Pontoons Are Back
By Jeff Lytle
I asked a neighbor who is a retired boat dealer and avid boater if there’s anything new and exciting in the marine industry. Without hesitation, he replied: “Pontoons.”
What? Pontoons? My off-the-top-of-the-head picture of a pontoon boat is a putt-putt runabout with a flat deck and bench or folding seats covered by an old canvas canopy, all perched atop two metal tubes for flotation. However, that’d be the view of a caveman, given the redesigned, ultra-modern, spacious and powerful—not to mention beautiful—pontoon boats enjoying great popularity these days in Southwest Florida.
Some call them party barges. Others think of them as entertainment centers. Others call them grandchildren magnets. All those familiar with today’s models (many are able to pull water skiers) know they’re not the pontoons of 1952, when a Minnesota farmer near a lake strapped barrels onto a platform of wood.
Shawn Henderson, general manager of Marina Mike’s in Fort Myers, admits he was skeptical at first about selling pontoons. “I actually laughed at the idea. I didn’t realize what they’ve become,” with custom-covered seating, ceramic porcelain tile flooring and much more. “Now I’m all in,” he declares. He owns one that’s enjoyed by his whole family—“pretty cool.”
He explains pontoons are ideal for the area’s often shallow and usually placid waters, even the Gulf. The Bennington pontoons he sells draw only 10 inches, buoyed by a third aluminum tube in the middle. That means less resistance and allows greater speeds, Henderson says. He adds that 40 miles an hour is common and 75 mph is within reach for more expensive powerful models costing up to $300,000 with all the bells and whistles. (Henderson sells one of those every year, he says.)
Because they’re lighter than other boats, Henderson says pontoons are easier to launch from a trailer and can be stored anywhere other boats are kept. Most customers are retirees, he notes, who see the seating for eight to 10 people ideal to safely entertain grandchildren, or let older grandkids drive around exploring. “We have lots of places to go around here,” he adds.
At Bass Pro Shops in Estero, lead boat sales consultant Nick Kendall calls pontoons “living rooms on the water,” complete with couch-style seating and capable of adding big-screen TVs and refrigerators. They’re ideally suited for Southwest Florida’s key retiree demographic, he says. Pontoons are quiet, easy to operate and spacious enough to handle all visiting family members at leisurely speeds.
Take a pontoon to watch a sunset, Kendall says, “and all your worries are washed away. I’m in my 20s and I like speed sometimes but I really enjoy going out on a pontoon, too.” His inventory is in the $20,000 to $80,000 price range; pontoons join shallow-water fishing boats as the top sellers at Bass.
At Bonita Boat Center, sales manager Jarrod Bishop calls today’s pontoons “completely different animals” than only a few years ago, when they were small, cheap, slow and vulnerable to choppy water. Now pontoons are powerful and pricey, with his Crest pontoons—strong enough to pull tubers or skiers—ranging from $40,000 to $200,000.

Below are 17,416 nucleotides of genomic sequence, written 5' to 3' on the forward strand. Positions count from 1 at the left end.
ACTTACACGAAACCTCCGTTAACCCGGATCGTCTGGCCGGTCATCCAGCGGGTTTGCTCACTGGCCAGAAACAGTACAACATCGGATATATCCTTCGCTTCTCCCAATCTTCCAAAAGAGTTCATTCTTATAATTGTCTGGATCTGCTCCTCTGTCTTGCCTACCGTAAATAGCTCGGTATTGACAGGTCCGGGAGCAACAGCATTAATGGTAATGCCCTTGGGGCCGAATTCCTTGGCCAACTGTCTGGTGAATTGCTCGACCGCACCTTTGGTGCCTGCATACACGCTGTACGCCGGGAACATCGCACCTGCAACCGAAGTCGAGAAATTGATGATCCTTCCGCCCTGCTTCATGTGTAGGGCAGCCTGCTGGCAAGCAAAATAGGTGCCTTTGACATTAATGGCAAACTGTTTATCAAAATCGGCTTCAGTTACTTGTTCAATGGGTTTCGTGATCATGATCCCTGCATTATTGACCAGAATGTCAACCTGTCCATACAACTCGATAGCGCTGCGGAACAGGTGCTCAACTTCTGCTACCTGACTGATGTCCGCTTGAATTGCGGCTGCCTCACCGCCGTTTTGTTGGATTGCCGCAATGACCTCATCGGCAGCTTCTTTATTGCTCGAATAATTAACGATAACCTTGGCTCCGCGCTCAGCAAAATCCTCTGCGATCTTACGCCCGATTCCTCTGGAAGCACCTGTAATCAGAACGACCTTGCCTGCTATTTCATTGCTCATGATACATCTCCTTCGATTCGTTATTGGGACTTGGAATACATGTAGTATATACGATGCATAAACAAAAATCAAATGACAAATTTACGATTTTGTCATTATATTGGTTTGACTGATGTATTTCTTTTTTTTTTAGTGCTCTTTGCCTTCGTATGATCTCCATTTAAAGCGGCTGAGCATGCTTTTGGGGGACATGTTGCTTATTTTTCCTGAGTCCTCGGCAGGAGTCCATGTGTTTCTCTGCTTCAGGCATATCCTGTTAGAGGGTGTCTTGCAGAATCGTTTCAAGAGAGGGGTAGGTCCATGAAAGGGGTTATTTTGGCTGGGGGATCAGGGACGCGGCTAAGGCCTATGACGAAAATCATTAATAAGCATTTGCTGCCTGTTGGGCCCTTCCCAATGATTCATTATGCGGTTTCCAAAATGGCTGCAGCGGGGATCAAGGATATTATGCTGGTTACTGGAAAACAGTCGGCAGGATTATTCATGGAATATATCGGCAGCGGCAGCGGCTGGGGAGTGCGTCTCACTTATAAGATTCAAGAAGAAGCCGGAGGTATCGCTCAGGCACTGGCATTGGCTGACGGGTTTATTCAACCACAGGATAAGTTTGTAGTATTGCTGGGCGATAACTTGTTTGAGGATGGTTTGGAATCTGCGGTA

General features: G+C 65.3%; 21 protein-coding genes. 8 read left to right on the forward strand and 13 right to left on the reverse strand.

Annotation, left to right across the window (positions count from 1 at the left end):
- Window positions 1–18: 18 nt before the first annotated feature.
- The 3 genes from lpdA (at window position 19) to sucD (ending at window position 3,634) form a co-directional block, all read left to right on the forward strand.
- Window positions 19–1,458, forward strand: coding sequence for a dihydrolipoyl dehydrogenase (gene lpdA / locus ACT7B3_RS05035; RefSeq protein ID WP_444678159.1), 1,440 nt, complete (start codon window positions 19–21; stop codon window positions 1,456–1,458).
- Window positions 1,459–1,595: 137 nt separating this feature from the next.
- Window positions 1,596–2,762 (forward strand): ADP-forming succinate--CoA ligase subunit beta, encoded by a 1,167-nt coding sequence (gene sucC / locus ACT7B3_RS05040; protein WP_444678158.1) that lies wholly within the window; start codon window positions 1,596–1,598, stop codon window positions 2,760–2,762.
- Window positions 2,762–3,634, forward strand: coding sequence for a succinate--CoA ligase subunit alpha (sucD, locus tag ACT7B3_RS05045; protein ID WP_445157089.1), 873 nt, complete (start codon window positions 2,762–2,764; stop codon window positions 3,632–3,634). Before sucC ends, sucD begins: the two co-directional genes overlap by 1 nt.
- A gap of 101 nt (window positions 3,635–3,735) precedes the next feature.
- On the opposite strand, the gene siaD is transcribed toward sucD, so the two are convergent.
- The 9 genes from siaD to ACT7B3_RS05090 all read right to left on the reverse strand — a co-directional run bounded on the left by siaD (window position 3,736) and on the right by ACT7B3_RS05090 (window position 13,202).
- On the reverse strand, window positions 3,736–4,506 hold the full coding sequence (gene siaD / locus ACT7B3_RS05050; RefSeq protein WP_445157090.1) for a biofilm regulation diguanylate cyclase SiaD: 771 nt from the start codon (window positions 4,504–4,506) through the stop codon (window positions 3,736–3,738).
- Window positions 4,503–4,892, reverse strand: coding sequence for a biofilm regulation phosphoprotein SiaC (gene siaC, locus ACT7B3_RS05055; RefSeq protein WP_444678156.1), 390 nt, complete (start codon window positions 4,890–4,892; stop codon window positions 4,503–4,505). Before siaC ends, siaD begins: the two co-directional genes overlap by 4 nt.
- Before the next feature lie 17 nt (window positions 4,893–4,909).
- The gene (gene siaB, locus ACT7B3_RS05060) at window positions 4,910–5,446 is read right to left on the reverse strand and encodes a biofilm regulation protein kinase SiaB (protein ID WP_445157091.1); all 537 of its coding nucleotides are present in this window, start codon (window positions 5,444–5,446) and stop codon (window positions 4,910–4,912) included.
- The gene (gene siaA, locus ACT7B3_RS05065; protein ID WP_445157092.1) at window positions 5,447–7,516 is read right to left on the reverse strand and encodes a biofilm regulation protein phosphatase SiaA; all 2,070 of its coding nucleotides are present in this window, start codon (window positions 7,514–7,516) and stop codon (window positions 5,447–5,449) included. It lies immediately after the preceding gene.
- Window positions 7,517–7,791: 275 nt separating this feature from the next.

“The ride is just amazing,” Bishop says. “They ride as nicely as they look.” Typical customers, he explains, range from 25-year-olds who want to ski and celebrate, to 80-year-olds seeking to “entertain in comfort.”
With so many models, there’s one to fit every option, making pontoons a hot ticket. Jimi Batchelor, owner of Sunny Island Adventures on Captiva, confirms his five pontoons (or tritoons if they have a third, center tube) are in demand with his rental clients. “Super comfortable,” they’re more stable and easier to maneuver than other boats. “They’re not your daddy’s lake pontoon boats anymore,” he explains, adding that their shallow draft makes it easy to island-hop and get on or close to beaches.
Pontoon action extends north to Cape Coral, where Trent Terhaar, marketing director for that and other Boat House franchises, reports, “In general, everyone is buying them. A lot of people who used to be stern-drive boat owners are now looking at them because they can fit more people and still do all the watersports activities that were associated with stern-drive or traditional inboard/outboard boats.
“We’re seeing first-time, young families who want to pull their kids tubing and entertain friends as well as second- and third-time boat owners who want something that has low maintenance and a lot of luxury and comfort. We’re also seeing retirees embrace pontoons because they’re stable, easy to board and still allow room for the extended family to join them.”
Local dealers speak to Florida being the No. 1 recreational boating state, racking up $23 billion a year in sales, storage and equipment. California is a distant second with $13 billion. Boating makes a $170 billion economic impact in the United States, according to the National Marine Manufacturers Association. It says about 95% of U.S. boats are made domestically.
Lee County boasts the second-largest number of registered boats (48,000) in Florida, topped only by Dade County. Pontoons routinely pace motorboat sales nationwide, with 56,000 sold in 2018. “A combination of better engineering, fuel efficiency, speed and all-around versatility make pontoons a kind of SUV, do-everything type of boat for consumers,” according to Peter Houseworth, an analyst for Boating Industry magazine.
The growing legion of pontoon owners already know how versatile they are. The rest of us, now armed with a working knowledge of pontoons, can have some fun trying to separate pontoons from other motorboats when we are on or around the water. You might learn that you have seen plenty of pontoons without knowing it.
Who knew they are so nice now? Maybe the answer is, “Everybody but me.”
Jeff Lytle is the retired editorial page editor and TV host from the Naples Daily News. He now lives in Bonita Springs.